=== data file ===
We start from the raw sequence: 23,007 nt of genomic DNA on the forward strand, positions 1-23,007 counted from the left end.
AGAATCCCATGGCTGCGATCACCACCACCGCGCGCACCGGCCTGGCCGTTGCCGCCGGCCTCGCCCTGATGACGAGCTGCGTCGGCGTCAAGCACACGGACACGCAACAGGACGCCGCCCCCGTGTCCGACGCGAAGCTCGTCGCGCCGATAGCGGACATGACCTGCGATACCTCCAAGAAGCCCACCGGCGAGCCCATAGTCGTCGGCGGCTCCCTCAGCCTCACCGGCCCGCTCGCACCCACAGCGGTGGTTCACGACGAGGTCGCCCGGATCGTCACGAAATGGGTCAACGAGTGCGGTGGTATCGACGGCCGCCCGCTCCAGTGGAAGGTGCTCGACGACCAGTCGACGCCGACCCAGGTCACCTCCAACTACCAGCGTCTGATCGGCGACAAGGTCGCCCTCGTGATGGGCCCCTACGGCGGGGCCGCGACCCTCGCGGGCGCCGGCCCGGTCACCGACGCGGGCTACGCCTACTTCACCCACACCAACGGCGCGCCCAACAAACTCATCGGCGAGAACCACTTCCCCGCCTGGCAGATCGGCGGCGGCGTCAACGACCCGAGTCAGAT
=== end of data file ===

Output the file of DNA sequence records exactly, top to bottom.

We start from the raw sequence: 23,007 nt of genomic DNA on the forward strand, positions 1-23,007 counted from the left end.
AGAATCCCATGGCTGCGATCACCACCACCGCGCGCACCGGCCTGGCCGTTGCCGCCGGCCTCGCCCTGATGACGAGCTGCGTCGGCGTCAAGCACACGGACACGCAACAGGACGCCGCCCCCGTGTCCGACGCGAAGCTCGTCGCGCCGATAGCGGACATGACCTGCGATACCTCCAAGAAGCCCACCGGCGAGCCCATAGTCGTCGGCGGCTCCCTCAGCCTCACCGGCCCGCTCGCACCCACAGCGGTGGTTCACGACGAGGTCGCCCGGATCGTCACGAAATGGGTCAACGAGTGCGGTGGTATCGACGGCCGCCCGCTCCAGTGGAAGGTGCTCGACGACCAGTCGACGCCGACCCAGGTCACCTCCAACTACCAGCGTCTGATCGGCGACAAGGTCGCCCTCGTGATGGGCCCCTACGGCGGGGCCGCGACCCTCGCGGGCGCCGGCCCGGTCACCGACGCGGGCTACGCCTACTTCACCCACACCAACGGCGCGCCCAACAAACTCATCGGCGAGAACCACTTCCCCGCCTGGCAGATCGGCGGCGGCGTCAACGACCCGAGTCAGAT